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Topic: Yarn threads unraveling  (Read 3774 times)
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Rae_Regenbogen
« on: November 19, 2012 01:25:46 PM »

Hi all,

I have a strange problem with my current crochet project. While crocheting, my yarn began to twist and unravel as I worked. I've tried re-twisting it together and twirling it around my finger to keep the strings held tightly together, but this only results in the yarn becoming more unraveled lower down.

I'm not sure what I'm doing wrong. Normally, I'm a knitter, and I've never had this problem on a knitting project. This seems to always happen when I crochet though. The yarn I'm using for my current project is slowly but surely becoming impossible to work with.

Does anyone have suggestions for me?

Thanks,
Rae
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Alexus1325
« Reply #1 on: November 20, 2012 12:40:36 PM »

I think I read somewhere that by being twisted in a certain direction, a yarn is better for either knitting or crochet (assuming right-handedness). *shrug* No idea about the veracity of that statement, but it had to do with learning to spin your own yarn for a specific project in order to give the yarn certain qualities to maximize the awesomeness of said project (or something...).

I've had a couple yarns do the twisty dance on me while knitting, but that was due to the way it was balled up. The yarn had been untwisted by being balled in the wrong orientation. I had to un-ball it and re-ball it the opposite way, or if it was a big ball I would unwind a bunch, use a knitting needle to hold the yarn in place on the ball, stand up and spin it tight again. I almost never ball my yarn, I get it that way from the thrift store.

I don't recall it ever happening with a crochet project, but it could be the same issue.
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LadybugsAndBumblebees
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« Reply #2 on: November 20, 2012 01:59:23 PM »

I've noticed the yarns unraveling a lot more now than I have in the past.  It seems to be mostly with the "softer" yarns, but happens with the acrylics as well.  I have no solution for you, unfortunately.
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Eamea
« Reply #3 on: November 20, 2012 04:49:49 PM »

Luckily I've never had this happen.  I wonder if you started from the other end of the yarn if it would unravel as much?  I have no idea if this would actually work, but it's all I can think of.
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Rae_Regenbogen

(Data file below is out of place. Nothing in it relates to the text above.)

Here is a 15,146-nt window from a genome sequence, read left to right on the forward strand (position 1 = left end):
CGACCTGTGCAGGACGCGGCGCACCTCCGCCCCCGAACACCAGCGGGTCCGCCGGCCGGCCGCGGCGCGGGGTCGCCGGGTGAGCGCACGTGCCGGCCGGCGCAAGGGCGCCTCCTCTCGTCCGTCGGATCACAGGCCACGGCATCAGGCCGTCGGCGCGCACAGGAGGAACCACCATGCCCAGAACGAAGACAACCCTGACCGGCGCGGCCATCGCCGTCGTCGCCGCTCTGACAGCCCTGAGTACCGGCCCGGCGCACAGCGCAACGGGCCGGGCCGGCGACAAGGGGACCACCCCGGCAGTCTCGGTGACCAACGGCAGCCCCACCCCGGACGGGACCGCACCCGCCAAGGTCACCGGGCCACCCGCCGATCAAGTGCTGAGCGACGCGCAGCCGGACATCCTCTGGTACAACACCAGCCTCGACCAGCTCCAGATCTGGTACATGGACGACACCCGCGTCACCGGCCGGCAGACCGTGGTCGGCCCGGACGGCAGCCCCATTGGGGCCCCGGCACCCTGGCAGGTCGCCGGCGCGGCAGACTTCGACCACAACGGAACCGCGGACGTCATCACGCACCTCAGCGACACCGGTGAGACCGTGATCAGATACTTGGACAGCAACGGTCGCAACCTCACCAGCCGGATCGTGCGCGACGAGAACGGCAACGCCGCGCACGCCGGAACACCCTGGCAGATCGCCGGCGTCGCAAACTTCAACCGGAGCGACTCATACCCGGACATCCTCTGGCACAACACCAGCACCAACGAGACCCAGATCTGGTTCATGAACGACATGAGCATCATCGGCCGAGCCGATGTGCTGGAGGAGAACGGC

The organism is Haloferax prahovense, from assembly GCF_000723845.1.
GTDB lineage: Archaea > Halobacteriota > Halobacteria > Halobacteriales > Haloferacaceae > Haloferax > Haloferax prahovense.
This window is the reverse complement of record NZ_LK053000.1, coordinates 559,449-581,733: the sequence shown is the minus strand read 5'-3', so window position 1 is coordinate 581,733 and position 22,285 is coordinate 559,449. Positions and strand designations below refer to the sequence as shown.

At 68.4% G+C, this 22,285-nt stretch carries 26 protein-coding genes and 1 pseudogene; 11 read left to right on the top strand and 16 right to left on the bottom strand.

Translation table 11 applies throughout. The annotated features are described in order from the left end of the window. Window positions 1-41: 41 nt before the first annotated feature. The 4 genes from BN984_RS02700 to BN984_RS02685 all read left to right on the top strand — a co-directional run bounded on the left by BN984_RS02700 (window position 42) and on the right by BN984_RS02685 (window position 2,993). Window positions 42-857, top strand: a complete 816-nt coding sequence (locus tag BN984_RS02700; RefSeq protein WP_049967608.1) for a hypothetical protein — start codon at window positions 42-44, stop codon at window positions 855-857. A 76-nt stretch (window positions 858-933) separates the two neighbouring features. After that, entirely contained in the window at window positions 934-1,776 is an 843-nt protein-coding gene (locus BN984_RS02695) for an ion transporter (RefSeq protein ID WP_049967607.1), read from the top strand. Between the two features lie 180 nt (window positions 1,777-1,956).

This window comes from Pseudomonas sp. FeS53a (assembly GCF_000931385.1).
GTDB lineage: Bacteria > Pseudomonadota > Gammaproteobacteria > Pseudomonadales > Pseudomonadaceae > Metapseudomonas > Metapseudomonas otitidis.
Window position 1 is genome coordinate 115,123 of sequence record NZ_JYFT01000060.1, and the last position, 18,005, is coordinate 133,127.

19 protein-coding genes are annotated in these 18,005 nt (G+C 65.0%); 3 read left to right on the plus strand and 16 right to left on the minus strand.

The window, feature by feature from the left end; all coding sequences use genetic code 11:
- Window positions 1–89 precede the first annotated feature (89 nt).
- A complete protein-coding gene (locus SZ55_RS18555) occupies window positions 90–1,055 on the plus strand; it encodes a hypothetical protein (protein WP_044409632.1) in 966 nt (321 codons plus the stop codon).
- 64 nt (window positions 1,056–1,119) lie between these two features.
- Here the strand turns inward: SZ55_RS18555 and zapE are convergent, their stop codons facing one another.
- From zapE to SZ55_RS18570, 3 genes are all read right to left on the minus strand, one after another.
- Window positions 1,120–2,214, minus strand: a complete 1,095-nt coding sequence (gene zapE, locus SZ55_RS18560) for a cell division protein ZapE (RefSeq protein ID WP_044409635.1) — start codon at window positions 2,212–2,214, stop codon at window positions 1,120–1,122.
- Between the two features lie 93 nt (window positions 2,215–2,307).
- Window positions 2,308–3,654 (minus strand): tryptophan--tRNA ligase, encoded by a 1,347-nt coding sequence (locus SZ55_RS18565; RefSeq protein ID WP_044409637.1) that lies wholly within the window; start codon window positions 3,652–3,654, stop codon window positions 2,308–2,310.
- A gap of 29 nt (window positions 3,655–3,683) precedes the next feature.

« Reply #4 on: November 21, 2012 11:44:10 PM »

I am using acrylic yarn, and quite honestly, I hope it's just a strange yarn issue. This is because I'm not sure I have enough sanity left to unball the yarn and roll it again. My most hated part of crocheting and knitting is balling yarn! However, the idea that I could be crocheting from the wrong end of the yarn is absolutely an interesting idea, and it does seem to make sense. I crochet strangely; I insert my hook in from the back of the stitch instead of from the front of the stitch (as if I'm purling in knitting). Some crafty friends of mine keep trying to help me fix my crocheting method, but for some reason, anytime I insert the hook into the front of the stitch, my pattern comes out with the wrong side facing me. So the idea that this is causing my yarn to act as if it's spun "backwards" does make sense.

Maybe once I've completed this section of my project, I'll see what can be done about both my crocheting style and my yarn issues.

Until then, I'll just try to hang onto the small shred of sanity I have remaining!

Thanks for the help, fellow craftsters!
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KerrAvonsen
« Reply #5 on: November 29, 2012 12:21:31 AM »

You are not alone! I have run into this problem too. I think it has to do with the combinbation of:
1. The particular yarn
2. The direction of the twist of the yarn.
3. The direction of one's crochet stitch.

I'm left-handed, and I've found that some types of crochet yarn become un-twisted when I crochet with them left-handed. I have two methods of dealing with this:

a) twist the yarn with my hand just before I do a stitch, to counter the un-twisting before it happens
b) do the crochet right-handed

Either of these are annoying to have to do, though.
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Hooks4love
« Reply #6 on: January 18, 2013 07:24:47 AM »

I have noticed that when I pull yarn from the inside of the skein that it tends to unravel, so I always work with the exposed end of the yarn and unwind it as I go.
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